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Mental Health Awareness: Binge Eating Disorder

Written By Sarah Speers • 3 min read

May is Mental Health Awareness Month, and at PFC, we believe that mental health is a crucial component of one’s overall physical health and wellbeing. Often times, one’s weight is an outer representation of inner issues, such as repressed emotions, low self-esteem, and an accumulation of stress.  If you are an emotional eater, then it’s likely that you are reaching for food as a means to self-sooth and cope with uncomfortable inner emotions such as boredom, loneliness, anger, sadness or anxiety. Food may offer temporary relief from these emotions, as food does release feel-good chemicals in the brain (serotonin and dopamine) and gut that does produce a feeling of happiness and relief; however, these sensations are short lived. After you’re done eating, the initial problems and feelings remain except now you have the additional problem of having eaten too much along with all the guilt and shame that comes with it.  For some people, this maladaptive pattern of coping with emotions by eating food can spiral out of control and become an eating disorder called Binge Eating Disorder (BED).

Many people identify as emotional eaters, but less identify as binge-eaters due to a lack of clarity of what that term means. Many people are also unaware that their problematic eating behaviors are symptoms of a greater mental health condition. Here are clues that you or someone you know may be struggling with BED, according to the diagnostic criteria outlined in the Diagnostic and Statistical Manual of Mental Disorders (DSM-5):  

• Individuals with Binge-Eating Disorder have recurrent binge episodes on average at least once/week for at least 3 months. A binge is characterized by:

A) eating an objectively large amount of food (usually 2-3 times greater than what most people would eat) within a discrete period of time.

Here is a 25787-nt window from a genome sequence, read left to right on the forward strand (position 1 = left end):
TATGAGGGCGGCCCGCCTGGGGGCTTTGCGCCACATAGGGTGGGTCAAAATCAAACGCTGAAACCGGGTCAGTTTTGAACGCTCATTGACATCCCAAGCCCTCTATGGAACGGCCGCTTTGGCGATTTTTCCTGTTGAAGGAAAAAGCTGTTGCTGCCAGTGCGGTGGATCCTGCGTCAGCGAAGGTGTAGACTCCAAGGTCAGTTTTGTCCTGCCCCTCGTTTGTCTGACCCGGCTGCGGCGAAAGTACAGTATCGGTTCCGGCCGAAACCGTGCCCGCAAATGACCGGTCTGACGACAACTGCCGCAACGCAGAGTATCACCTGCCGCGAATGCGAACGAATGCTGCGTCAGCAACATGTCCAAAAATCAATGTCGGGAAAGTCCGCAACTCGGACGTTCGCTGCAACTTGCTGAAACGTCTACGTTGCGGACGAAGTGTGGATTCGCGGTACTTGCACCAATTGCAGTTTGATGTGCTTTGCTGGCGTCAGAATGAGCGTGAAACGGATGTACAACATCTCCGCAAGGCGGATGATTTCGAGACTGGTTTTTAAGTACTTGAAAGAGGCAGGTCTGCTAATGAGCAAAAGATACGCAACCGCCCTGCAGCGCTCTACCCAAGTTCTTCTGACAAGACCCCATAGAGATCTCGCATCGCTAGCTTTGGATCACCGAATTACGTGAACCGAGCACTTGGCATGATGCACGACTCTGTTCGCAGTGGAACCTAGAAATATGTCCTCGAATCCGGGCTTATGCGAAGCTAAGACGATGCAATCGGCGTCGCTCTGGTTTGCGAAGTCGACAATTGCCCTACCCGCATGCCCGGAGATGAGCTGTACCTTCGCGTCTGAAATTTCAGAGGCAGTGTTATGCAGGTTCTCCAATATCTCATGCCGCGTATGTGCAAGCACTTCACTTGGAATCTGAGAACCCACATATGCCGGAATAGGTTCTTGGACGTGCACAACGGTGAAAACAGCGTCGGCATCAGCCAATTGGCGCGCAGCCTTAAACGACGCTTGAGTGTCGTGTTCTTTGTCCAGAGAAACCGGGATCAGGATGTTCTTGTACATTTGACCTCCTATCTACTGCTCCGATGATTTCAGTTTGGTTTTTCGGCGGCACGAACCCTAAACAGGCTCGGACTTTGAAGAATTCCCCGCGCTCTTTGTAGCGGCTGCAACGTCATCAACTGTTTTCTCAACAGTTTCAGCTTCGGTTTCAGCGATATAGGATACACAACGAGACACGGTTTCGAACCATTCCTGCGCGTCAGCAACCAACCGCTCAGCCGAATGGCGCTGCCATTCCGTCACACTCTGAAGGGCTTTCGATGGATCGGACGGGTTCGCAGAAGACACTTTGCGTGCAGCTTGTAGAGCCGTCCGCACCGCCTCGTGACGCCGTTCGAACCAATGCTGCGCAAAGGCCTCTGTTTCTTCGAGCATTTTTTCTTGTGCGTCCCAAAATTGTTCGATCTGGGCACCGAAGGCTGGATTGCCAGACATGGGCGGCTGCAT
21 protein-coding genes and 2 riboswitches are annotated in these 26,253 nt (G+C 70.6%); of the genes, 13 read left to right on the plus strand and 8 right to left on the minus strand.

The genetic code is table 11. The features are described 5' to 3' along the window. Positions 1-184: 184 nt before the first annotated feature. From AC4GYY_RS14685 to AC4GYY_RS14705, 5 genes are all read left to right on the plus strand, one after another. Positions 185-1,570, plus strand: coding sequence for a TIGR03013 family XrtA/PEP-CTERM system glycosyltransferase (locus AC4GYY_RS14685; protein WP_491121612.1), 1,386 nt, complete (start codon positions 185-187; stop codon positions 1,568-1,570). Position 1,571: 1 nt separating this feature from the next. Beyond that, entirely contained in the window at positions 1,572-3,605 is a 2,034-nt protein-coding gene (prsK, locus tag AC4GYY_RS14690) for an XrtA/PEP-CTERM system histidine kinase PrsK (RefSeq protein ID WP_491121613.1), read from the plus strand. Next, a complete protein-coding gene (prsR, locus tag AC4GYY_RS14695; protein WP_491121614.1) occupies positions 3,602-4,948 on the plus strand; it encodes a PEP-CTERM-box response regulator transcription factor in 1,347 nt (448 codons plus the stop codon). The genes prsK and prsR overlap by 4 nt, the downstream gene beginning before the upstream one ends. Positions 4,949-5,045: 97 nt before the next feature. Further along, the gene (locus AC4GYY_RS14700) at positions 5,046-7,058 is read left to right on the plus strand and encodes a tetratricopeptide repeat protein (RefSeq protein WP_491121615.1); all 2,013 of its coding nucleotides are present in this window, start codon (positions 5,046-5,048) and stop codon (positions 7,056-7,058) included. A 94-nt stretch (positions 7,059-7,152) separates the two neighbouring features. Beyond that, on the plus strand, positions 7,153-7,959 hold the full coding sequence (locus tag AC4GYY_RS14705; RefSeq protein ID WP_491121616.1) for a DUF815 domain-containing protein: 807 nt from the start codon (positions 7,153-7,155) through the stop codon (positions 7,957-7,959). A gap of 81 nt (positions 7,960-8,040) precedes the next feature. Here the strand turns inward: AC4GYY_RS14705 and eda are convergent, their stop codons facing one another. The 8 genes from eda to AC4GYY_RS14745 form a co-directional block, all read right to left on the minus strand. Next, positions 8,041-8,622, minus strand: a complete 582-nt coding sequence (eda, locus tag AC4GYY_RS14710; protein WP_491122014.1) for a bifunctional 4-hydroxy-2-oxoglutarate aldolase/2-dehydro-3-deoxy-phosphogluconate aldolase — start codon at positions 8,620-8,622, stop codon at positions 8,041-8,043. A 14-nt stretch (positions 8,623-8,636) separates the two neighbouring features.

B) a sense of lack of control over eating (feeling that one cannot stop or control what or how much one is consuming).

• A binge-episode is also associated with at least three of the following: eating more rapidly than normal; eating until feeling uncomfortably full; eating large amounts of food when you’re not physically hungry; eating alone due to embarrassment; feeling disgusted with oneself or very guilty after the eating epsiode.

• Notably, individuals experience extreme distress about the binge episodes afterward. If someone chooses to overeat and enjoys doing so without feeling a loss of control or distress about what and how much consumed, then this would not classify as BED, but simply overeating.

After reading these criteria, you may realize that you have experienced a binge episode occasionally over the course of your lifetime. That’s completely normal and okay. Please do not judge yourself for this. Our society set us up to binge eat by inundating us with images for foods high in fat, sugar and sodium and even encourages this behavior through marketing efforts that glamorize eating large amounts of foods.  Plus, most of us have not learned to how to feel and manage our emotions effectively, which results in us choosing to eat to stuff down the feelings rather than facing the pain.

If your eating habits fit the description of binge eating, and you find that you are experiencing these sorts of eating episodes one or more times per week then you may benefit from seeking professional help from a licensed health professional, whether a medical doctor, therapist or psychologist.  Recovery from BED requires uncovering the underlying issues that one is using food to cope with, and then learning and implementing more effective emotion regulation and stress management techniques to better deal with inner stress and turmoil. Techniques that have been shown to be effective at treating binge eating disorder are Dialectical Behavioral Therapy (DBT), Cognitive Behavioral Therapy (CBT) and Emotional Freedom Technique (EFT).  If you feel really stuck and want someone to talk to, you can always reach out to the THINK team here at PFC. Sarah and Rachel are available for remote sessions to assist you with any mental and emotional health challenges you are facing, including dealing with binge eating.

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